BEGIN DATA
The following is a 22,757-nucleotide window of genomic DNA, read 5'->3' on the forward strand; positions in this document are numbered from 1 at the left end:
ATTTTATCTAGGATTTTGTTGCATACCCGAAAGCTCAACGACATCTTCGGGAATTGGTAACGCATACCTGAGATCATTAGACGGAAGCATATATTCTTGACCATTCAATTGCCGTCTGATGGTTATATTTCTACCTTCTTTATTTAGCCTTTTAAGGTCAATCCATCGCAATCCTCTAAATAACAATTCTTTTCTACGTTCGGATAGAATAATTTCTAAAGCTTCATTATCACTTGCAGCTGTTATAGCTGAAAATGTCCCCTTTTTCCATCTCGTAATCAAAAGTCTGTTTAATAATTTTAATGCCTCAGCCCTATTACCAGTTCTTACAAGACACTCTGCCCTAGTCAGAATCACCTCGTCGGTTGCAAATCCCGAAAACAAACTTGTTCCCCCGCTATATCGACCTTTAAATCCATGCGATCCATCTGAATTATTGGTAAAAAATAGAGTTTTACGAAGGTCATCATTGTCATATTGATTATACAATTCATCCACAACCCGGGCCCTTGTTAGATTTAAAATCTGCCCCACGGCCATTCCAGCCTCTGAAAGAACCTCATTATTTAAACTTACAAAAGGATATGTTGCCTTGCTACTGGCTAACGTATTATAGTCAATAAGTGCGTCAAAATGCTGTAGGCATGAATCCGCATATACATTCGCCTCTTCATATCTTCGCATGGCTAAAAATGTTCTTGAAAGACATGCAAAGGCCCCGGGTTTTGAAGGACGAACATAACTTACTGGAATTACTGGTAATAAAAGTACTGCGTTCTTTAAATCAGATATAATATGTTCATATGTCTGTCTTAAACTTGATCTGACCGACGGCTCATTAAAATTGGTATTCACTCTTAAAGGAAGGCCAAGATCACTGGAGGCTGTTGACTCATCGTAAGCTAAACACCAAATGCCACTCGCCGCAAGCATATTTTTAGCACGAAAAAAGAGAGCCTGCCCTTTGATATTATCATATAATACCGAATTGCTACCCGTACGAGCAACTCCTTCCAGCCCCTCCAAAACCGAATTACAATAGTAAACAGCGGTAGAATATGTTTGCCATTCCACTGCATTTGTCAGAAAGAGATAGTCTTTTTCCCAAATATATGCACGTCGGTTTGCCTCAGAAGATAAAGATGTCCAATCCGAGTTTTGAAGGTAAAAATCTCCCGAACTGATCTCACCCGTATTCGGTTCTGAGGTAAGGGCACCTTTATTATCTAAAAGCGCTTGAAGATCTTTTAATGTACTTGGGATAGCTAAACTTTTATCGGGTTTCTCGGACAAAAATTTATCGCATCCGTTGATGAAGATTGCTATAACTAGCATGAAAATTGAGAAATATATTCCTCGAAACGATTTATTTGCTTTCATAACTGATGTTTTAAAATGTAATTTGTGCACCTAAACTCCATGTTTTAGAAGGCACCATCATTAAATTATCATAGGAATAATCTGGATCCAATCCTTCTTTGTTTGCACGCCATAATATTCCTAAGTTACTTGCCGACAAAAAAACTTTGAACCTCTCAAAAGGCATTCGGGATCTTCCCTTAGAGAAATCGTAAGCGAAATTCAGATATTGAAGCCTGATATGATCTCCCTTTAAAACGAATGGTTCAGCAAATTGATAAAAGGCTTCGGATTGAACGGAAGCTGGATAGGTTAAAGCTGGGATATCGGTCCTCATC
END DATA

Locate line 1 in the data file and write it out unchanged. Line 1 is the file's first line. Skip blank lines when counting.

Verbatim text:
The following is a 22,757-nucleotide window of genomic DNA, read 5'->3' on the forward strand; positions in this document are numbered from 1 at the left end: